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  A Christmas Tale

Starring: Catherine Deneuve, Matheieu Almaric, Melvil Poupard, Anne Consigny

Directed by: Arnaud Desplechin

Produced by: Pascal Caucheteux

Written by: Emmanuel Bourdieu

Distributor: IFC Films

     Arnaud Desplechin's A Christmas Tale is a movie that will have hardcore art-film enthusiasts raving and everybody else snoozing. Yes, it's true that the movie is darn amazing on a technical level: it tells the story of an extended-family of 15 gathering over Christmas and never loses sight of a single character. Every persona is well-developed and the viewer feels like they know each of them. Ice the cake with some lovely cinematography courtesy of veteran Eric Gautier and you've got yourself what would seem like a masterpiece on the surface.

     And yet A Christmas Tale is no masterpiece. In fact, it may not even be a good movie. The reason is simple: however well-constructed its characters and situations are, they never connect with the audience on an emotional level. Desplechin's work is so technically competent that it practically begs to be viewed as an exercise rather than the deeply poignant experience it should be. There is a sense that the filmmaker loses touch with his characters by overanalyzing them; they should be rough around the edges but the film's execution doesn't allow for this.

     Desplechin's overzealousness in A Christmas Tale does not just show in the fact that he spends a lot of time indulging in each of his characters. It also rears its ugly head when he structurally implies up-front that the experience will be a greatly emotional one. Desplechin inserts all of the film's conflicts and dramatic meat into the first act of the movie—we learn right away that the family's matriarch, Junon (Catherine Denuve), has been diagnosed with terminal leukemia; that she lost a 7-year-old son decades ago, likely because she passed the disease on; that her next-eldest son, Ivan (Melvil Poupard), became her favorite child because he took the deceased's place; and that her youngest, Henri (Mathieu Amalric), will soon be giving her a bone-marrow transplant despite being banished from the family in a legal-agreement by her depressed daughter, Elizabeth (Anne Consigny) —to show that he's going to use the rest of the movie to work on emotional-development. (If that sentence seemed long and complicated, then the  movie, which plays like 25 of them strung together, isn't for you.) Oh, and don't forget that A Christmas Tale is indeed about its titular holiday, meaning its frontloaded structure suggests a genre-defying movie in and of itself because, after all, when was the last time you saw a Christmas movie about character development?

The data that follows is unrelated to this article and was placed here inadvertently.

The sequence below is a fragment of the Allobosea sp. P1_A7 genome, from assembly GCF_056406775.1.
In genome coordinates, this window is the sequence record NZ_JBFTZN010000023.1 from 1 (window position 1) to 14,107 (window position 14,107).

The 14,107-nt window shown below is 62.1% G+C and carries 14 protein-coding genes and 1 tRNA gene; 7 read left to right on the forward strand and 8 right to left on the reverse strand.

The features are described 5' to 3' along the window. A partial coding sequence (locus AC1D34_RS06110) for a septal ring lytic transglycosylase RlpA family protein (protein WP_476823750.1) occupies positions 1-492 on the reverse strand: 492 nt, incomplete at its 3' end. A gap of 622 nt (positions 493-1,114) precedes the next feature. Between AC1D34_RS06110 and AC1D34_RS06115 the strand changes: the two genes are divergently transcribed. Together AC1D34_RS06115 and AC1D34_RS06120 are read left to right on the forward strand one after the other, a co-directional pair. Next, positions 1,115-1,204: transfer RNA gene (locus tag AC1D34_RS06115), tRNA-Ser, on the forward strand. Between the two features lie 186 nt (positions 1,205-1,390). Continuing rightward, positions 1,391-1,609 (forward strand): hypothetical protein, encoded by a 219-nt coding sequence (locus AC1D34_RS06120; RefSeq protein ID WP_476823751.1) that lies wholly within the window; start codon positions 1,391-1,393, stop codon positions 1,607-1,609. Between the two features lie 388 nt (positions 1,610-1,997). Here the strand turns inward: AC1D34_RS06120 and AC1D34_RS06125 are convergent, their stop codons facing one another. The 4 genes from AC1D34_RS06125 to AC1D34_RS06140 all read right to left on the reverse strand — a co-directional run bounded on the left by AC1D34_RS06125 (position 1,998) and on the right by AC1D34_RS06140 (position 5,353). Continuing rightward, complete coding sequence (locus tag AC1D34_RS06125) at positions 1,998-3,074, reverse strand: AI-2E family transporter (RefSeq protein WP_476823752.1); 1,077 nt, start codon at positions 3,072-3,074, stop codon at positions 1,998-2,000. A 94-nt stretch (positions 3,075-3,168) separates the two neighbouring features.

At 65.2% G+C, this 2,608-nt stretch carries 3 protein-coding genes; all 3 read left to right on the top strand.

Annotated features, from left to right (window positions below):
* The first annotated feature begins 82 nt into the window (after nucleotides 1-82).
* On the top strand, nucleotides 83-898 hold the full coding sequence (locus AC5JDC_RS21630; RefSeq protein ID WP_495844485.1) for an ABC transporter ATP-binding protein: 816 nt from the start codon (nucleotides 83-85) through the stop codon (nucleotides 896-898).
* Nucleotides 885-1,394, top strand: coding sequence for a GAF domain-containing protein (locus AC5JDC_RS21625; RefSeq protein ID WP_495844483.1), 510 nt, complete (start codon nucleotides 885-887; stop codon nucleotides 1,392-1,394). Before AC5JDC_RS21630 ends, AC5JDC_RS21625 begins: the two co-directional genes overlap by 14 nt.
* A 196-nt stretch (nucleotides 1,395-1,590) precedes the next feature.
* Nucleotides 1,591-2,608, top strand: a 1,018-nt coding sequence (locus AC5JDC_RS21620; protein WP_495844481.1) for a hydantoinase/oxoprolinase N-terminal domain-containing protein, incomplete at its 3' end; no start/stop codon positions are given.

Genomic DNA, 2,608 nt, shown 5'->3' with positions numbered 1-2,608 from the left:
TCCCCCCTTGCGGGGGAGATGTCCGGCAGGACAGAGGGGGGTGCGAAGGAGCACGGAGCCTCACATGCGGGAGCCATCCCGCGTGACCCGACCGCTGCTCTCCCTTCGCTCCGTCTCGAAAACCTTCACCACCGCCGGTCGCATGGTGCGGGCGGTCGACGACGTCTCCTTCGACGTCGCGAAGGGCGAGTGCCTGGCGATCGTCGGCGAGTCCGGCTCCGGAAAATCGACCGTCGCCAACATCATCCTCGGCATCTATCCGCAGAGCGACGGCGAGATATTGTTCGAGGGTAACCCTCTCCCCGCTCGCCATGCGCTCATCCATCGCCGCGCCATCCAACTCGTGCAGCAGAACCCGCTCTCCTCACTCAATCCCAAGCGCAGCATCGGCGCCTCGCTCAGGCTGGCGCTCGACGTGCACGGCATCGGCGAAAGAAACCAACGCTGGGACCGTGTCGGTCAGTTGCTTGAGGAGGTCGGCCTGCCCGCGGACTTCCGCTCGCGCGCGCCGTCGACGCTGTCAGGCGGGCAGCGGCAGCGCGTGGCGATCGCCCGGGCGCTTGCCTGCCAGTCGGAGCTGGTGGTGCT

The above represents precisely the irony of A Christmas Tale: it focuses so much on developing its characters and yet the characters never once move the audience. Part of this is because they collectively represent a dysfunctional family and dysfunctional families are rarely involving when their antics aren’t in some way true to life or neurotically funny (forget about touching). But a lot of it is because Desplechin just wants the film to be perfect, which is the antithesis of what his characters are. They should be a family of humans experiencing authentic problems as they come together to celebrate a holiday; instead, they're pawns in an artistically-drunken Christmas carol that wants to make sure you know it's not like the rest of its kind. The result is a work that will leave most viewers yawning well before its cumbersome 152 minutes have passed.


-Danny Baldwin, Bucket Reviews

Review Published on: 11.2.2008

Screened on: 10.28.2008 at the Lionsgate Screening Room in Santa Monica, CA.


A Christmas Tale is Not Rated and runs 152 minutes.

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